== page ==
Thursday, 25 July 2013

Social phobia

social phobia
Social phobia (social anxiety disorder) is possibly the most common phobia. With social phobia you become very anxious about what other people may think of you, or how they may judge you. Therefore, you fear meeting people, or 'performing' in front of other people, especially strangers. You fear that you will act in an embarrassing way, and that other people will think that you are stupid, inadequate, weak, foolish, crazy, etc. You avoid such situations as much as possible. If you go to the feared situation you become very anxious and distressed.



Reactions to stress

fearAnxiety can be one of a number of symptoms as a reaction to stressful situations. There are three common types of reaction disorders:

Acute reaction to stress (sometimes called acute stress reaction)
Acute means the symptoms develop quickly, over minutes or hours, reacting to the stressful event. Acute reactions to stress typically occur after an unexpected life crisis such as an accident, bereavement, family problem, bad news, etc. Sometimes symptoms occur before a known situation which is difficult. This is called situational anxiety. For example, before an examination, an important race, a concert performance, etc.


Symptoms usually settle fairly quickly, but can sometimes last for several days or weeks. Apart from anxiety, other symptoms include: low mood, irritability, emotional ups and downs, poor sleep, poor concentration, wanting to be alone.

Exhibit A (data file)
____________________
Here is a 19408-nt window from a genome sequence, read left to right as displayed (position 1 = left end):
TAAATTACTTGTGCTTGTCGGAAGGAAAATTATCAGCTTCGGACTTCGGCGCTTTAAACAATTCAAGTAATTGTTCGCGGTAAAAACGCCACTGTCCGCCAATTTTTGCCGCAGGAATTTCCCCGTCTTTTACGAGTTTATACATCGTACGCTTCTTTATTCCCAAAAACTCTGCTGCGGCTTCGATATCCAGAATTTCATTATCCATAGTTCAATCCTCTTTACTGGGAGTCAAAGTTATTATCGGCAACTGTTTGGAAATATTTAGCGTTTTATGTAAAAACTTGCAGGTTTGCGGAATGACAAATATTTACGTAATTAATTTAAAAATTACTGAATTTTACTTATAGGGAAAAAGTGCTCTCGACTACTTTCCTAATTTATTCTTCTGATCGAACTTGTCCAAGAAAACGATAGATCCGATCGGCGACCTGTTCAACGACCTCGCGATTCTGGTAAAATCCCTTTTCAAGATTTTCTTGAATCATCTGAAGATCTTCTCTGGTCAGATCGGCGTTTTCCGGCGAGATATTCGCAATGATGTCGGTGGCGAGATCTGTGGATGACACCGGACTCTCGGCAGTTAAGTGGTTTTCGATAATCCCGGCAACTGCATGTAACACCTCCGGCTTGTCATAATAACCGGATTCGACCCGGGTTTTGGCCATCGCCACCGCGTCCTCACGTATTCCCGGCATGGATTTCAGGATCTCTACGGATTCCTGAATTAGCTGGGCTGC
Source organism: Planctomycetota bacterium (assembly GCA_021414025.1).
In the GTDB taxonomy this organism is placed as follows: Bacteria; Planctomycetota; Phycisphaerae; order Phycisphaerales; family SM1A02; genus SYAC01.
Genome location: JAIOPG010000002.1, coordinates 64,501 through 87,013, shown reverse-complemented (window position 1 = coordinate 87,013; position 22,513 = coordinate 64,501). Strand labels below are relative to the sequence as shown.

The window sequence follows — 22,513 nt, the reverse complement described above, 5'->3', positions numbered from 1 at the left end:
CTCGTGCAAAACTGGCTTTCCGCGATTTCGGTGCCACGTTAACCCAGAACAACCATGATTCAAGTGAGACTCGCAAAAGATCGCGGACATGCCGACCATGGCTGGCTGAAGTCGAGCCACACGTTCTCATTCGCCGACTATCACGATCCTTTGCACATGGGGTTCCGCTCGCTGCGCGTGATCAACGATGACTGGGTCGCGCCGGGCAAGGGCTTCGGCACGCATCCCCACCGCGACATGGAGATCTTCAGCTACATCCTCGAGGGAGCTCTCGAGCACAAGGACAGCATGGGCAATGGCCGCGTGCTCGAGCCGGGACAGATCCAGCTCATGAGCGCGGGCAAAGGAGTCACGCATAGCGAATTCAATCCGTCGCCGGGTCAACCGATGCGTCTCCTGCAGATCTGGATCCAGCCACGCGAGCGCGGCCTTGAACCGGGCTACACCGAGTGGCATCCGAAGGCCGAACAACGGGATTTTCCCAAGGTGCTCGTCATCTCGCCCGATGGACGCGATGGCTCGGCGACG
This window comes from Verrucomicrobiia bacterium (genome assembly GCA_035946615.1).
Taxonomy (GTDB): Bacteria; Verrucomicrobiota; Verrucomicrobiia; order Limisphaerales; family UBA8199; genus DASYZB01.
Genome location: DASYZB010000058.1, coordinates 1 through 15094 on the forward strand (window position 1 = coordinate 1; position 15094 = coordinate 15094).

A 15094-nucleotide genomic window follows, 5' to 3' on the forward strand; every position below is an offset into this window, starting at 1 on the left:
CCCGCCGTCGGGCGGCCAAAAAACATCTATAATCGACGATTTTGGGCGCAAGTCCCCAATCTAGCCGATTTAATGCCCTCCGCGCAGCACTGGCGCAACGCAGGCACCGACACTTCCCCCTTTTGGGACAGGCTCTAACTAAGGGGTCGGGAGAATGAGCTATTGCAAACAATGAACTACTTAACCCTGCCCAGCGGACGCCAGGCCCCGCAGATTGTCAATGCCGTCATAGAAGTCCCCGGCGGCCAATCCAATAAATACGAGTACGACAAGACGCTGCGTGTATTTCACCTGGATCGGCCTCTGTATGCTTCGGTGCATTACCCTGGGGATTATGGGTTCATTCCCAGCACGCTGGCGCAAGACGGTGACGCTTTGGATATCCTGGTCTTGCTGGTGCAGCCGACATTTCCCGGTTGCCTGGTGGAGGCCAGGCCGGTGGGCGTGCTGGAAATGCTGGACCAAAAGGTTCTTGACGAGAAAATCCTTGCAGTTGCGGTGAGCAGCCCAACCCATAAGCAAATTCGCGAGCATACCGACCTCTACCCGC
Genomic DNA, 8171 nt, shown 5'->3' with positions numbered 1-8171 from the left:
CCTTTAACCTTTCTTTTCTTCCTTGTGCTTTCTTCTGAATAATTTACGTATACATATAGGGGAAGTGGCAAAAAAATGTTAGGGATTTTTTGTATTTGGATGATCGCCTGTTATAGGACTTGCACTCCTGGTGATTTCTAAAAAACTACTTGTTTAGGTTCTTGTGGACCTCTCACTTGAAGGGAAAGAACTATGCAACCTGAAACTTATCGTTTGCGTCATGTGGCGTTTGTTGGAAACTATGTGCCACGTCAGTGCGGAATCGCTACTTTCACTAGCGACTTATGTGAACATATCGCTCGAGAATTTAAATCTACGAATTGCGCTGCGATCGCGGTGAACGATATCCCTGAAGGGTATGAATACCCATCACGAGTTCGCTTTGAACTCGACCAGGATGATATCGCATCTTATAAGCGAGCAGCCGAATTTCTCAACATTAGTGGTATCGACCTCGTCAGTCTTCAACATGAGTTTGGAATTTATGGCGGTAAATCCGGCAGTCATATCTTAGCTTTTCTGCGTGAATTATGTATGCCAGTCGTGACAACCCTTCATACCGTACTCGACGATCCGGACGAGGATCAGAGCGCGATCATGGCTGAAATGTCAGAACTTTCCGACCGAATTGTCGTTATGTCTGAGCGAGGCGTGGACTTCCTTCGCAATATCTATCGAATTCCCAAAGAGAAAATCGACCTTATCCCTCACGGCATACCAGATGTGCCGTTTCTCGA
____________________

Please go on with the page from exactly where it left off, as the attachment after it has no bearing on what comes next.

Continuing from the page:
Anxiety disorders

When you are anxious you feel fearful and tense. In addition you may also have one or more unpleasant physical symptoms. For example: a fast heart rate, palpitations, feeling sick, shaking (tremor), sweating, dry mouth, chest pain, headaches, fast breathing.

The physical symptoms are partly caused by the brain which sends lots of messages down nerves to various parts of the body when you are anxious. The nerve messages tend to make the heart, lungs, and other parts of the body work faster. In addition, you release stress hormones (such as adrenaline) into the bloodstream when you are anxious. These can also act on the heart, muscles and other parts of the body to cause symptoms.

Anxiety is normal in stressful situations, and can even be helpful. For example, most people will be anxious when threatened by an aggressive person, or before an important race. The burst of adrenaline and nerve impulses which we have in response to stressful situations can encourage a 'fight or flight' response.

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